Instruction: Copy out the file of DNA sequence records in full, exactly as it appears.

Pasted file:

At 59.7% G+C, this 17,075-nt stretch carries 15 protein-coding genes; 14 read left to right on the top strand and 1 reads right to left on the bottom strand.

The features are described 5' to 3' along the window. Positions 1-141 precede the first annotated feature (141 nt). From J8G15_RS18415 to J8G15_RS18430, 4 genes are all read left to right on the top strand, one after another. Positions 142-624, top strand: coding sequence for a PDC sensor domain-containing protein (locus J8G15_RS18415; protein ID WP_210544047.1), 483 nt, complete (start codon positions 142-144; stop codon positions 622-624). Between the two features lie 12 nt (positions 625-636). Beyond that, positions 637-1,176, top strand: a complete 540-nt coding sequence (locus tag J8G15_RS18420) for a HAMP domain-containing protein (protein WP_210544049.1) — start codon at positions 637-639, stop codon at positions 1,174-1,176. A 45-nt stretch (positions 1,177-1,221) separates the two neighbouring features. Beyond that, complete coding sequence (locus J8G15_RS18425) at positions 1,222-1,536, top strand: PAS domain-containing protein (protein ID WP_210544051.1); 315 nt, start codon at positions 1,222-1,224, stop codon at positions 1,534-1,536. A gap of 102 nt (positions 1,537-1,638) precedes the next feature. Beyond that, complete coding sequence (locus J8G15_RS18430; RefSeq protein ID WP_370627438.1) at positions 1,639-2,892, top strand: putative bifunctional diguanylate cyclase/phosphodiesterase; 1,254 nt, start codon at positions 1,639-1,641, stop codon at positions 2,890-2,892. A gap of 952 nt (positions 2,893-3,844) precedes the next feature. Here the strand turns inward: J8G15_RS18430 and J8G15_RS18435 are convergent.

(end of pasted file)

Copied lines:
At 59.7% G+C, this 17,075-nt stretch carries 15 protein-coding genes; 14 read left to right on the top strand and 1 reads right to left on the bottom strand.

The features are described 5' to 3' along the window. Positions 1-141 precede the first annotated feature (141 nt). From J8G15_RS18415 to J8G15_RS18430, 4 genes are all read left to right on the top strand, one after another. Positions 142-624, top strand: coding sequence for a PDC sensor domain-containing protein (locus J8G15_RS18415; protein ID WP_210544047.1), 483 nt, complete (start codon positions 142-144; stop codon positions 622-624). Between the two features lie 12 nt (positions 625-636). Beyond that, positions 637-1,176, top strand: a complete 540-nt coding sequence (locus tag J8G15_RS18420) for a HAMP domain-containing protein (protein WP_210544049.1) — start codon at positions 637-639, stop codon at positions 1,174-1,176. A 45-nt stretch (positions 1,177-1,221) separates the two neighbouring features. Beyond that, complete coding sequence (locus J8G15_RS18425) at positions 1,222-1,536, top strand: PAS domain-containing protein (protein ID WP_210544051.1); 315 nt, start codon at positions 1,222-1,224, stop codon at positions 1,534-1,536. A gap of 102 nt (positions 1,537-1,638) precedes the next feature. Beyond that, complete coding sequence (locus J8G15_RS18430; RefSeq protein ID WP_370627438.1) at positions 1,639-2,892, top strand: putative bifunctional diguanylate cyclase/phosphodiesterase; 1,254 nt, start codon at positions 1,639-1,641, stop codon at positions 2,890-2,892. A gap of 952 nt (positions 2,893-3,844) precedes the next feature. Here the strand turns inward: J8G15_RS18430 and J8G15_RS18435 are convergent.